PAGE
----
Robert De Niro and Grace Hightower recently made headlines – and not for a happy reason. The famed actor filed for a divorce from his long-time spouse after 20 years of marriage. This is the second time DeNiro has filed for divorce. The first time was about ten years ago. The divorce was never finalized because DeNiro and Hightower resolved their differences. They recommitted in a lavish, celebrity-filled ceremony.
So what happened this time?
Reports are surfacing about the reasons. They include Hightower’s lavish spending habits as well as stress over raising their autistic child, one of DeNiro’s two children with Hightower. According to Radar Online, the celebrity insider who confirmed the breakup to Page Six, and also said, “she was blindsided. As of a few weeks ago, everything seemed fine.”
Blindsided?? How could that be? A divorce, like a marriage, involves two people. How does a marriage die – but only one person writes the obituary? A one-sided divorce is something of a puzzle.
Clearly DeNiro and Hightower weren’t connecting in a meaningful way. If there were problems, the two weren’t sitting down to discuss them. Or, if they discussed their problems, they weren’t finding a way to effectively identify and resolve the difficulty. As every long-time married couple knows, partner communication in marriage is more important than sex. Without it, the marriage partners experience a disconnect accompanied by loneliness, anger and/or resentment.
Two Ways the Five-Year Marriage Shifts the Marriage Paradigm in Your Favor
The Five-Year Marriage recognizes the communication cornerstone…and human nature. Here’s how:
- Time-Limits. It’s human nature to put things off until you have to do it. Most people are motivated by deadlines. The Five-Year Marriage has the built-in end date of five years. Partners cannot lull themselves into thinking they unlimited time (’til death) to fix a problem. They have five years. It creates an incentive for communication, as well as a method for action and accountability.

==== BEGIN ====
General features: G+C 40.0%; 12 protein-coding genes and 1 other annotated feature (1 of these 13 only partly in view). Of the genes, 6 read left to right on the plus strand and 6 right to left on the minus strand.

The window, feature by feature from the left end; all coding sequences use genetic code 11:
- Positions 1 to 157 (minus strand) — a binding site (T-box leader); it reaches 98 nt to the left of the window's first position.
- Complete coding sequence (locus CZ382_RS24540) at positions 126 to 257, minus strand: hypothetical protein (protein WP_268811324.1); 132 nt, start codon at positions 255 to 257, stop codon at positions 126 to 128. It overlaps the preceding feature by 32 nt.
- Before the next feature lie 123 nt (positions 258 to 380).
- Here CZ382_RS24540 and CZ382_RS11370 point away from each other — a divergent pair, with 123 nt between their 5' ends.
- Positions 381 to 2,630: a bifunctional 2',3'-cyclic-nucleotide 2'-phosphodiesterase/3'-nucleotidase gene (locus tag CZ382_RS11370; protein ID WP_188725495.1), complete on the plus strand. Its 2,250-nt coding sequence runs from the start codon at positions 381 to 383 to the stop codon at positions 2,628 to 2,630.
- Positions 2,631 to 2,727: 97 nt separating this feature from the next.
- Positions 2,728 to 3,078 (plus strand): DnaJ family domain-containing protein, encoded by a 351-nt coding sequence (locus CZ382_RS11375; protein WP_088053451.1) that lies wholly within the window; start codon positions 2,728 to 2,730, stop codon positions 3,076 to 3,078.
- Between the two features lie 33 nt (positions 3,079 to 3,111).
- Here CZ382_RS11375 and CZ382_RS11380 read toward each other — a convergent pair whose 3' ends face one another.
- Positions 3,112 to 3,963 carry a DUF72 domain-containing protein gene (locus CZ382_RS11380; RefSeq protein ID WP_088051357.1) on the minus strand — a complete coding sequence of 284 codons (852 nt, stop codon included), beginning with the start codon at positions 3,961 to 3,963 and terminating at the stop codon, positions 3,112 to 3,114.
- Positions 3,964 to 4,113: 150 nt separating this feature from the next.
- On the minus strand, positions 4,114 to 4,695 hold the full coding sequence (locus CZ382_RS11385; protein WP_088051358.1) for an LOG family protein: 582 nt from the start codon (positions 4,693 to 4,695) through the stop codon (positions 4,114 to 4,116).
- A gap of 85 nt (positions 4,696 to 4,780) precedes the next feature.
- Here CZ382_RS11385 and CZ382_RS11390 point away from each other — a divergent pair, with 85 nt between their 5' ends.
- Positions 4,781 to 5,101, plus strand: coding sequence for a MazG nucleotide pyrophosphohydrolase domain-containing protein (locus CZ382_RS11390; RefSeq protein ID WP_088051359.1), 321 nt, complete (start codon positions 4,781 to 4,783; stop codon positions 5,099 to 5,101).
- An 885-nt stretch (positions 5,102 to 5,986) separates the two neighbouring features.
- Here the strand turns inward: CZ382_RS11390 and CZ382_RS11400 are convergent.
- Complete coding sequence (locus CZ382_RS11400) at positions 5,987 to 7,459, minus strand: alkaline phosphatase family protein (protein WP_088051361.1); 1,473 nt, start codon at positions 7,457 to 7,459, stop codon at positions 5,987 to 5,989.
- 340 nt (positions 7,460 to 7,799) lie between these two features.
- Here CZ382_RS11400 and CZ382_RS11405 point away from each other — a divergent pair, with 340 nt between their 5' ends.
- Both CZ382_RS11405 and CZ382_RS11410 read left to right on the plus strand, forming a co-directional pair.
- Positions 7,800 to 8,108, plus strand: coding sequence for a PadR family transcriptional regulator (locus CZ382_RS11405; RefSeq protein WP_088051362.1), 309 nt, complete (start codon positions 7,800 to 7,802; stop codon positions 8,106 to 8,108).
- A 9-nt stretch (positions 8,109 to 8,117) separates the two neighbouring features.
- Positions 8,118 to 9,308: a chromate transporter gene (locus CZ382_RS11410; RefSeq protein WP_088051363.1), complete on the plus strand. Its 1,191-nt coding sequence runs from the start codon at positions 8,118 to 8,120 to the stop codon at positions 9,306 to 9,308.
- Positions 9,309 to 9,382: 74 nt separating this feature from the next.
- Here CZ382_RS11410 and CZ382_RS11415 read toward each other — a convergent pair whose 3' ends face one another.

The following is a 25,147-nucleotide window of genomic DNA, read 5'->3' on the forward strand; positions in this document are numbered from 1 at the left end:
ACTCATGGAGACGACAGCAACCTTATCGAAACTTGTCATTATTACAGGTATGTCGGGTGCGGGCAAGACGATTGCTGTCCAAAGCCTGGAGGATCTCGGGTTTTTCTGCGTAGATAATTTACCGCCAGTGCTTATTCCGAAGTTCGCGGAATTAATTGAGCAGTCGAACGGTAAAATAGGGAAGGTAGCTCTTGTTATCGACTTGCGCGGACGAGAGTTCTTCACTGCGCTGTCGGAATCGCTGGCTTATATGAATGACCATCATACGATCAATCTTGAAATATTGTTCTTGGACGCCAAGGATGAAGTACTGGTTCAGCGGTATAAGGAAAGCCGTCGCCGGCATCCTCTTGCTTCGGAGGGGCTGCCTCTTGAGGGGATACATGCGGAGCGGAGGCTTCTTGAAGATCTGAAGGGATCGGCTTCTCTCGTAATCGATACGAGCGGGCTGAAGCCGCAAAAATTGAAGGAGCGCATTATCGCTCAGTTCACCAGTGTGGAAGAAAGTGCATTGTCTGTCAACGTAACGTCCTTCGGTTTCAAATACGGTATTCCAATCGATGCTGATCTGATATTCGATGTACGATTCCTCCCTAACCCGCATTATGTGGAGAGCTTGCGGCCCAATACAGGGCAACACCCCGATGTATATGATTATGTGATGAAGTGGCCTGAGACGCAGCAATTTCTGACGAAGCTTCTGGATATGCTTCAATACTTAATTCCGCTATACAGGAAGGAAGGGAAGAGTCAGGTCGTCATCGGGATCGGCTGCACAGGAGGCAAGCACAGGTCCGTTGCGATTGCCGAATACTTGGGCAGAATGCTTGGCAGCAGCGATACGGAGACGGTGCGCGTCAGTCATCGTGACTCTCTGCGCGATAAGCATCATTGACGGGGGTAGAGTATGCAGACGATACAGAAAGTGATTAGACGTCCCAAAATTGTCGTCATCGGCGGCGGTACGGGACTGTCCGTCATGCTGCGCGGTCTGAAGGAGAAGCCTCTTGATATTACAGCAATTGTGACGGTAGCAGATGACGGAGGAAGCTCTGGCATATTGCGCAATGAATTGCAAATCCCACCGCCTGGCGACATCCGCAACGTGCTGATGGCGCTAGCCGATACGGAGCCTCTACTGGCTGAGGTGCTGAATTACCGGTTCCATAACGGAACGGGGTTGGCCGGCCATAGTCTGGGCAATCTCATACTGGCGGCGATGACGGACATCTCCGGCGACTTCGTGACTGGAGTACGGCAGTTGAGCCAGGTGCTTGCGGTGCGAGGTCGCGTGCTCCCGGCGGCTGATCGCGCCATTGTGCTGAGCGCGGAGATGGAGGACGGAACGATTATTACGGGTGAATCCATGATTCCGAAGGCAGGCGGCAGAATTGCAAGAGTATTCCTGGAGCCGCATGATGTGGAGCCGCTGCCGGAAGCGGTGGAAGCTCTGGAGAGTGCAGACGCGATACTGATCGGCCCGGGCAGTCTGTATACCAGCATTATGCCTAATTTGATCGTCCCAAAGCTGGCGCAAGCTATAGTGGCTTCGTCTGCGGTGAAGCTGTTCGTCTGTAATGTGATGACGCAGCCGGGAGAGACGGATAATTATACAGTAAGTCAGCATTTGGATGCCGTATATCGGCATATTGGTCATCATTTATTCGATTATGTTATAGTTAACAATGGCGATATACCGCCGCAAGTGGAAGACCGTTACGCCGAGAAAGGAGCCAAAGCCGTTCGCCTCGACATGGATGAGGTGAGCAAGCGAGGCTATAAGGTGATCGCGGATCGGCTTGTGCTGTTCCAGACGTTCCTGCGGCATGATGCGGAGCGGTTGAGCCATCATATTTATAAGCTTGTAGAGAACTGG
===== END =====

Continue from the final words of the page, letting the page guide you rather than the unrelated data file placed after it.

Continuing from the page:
- Structured Support. Five-Year couples develop the habit of doing a team temperature check. They do it during their Family Meetings, where they use a format to evaluate their relationship.
How to Have a Family Meeting That Works
- Set a definite time and place
- Start the meeting with a “high five” list of what’s going right
- Next, identify what isn’t going well, and talk about how it isn’t and how that’s a problem – without blame or finger-pointing
- Then figure out how to solve the problem; figure out how to get help if you need it (counselor, mediator, books, etc.)
- Finally make a commitment for who’s going to do what in the resolution process. For example, if someone is overspending, create a budget. Maybe there already is a budget but it’s not being honored. Then make an agreement that both of you have to agree on anything for which your joint money is being used over a specific dollar amount.
- Follow-up on your progress at the next Family Meeting.
If the problem isn’t being resolved, go for mediation or counseling – before resentment builds up and turns to hate or apathy. And before one partner feels so disconnected to the relationship that s/he files for divorce and blindsides the other.
WHAT’S YOUR TAKE? Thinking about couples you know, how would a Family Meeting help their communication?
To learn more about the Five-Year Marriage, join the Five-Year Marriage community. When you do, you will get a download link for my article on “The Four Traits in a Partner to Avoid at All Costs.”
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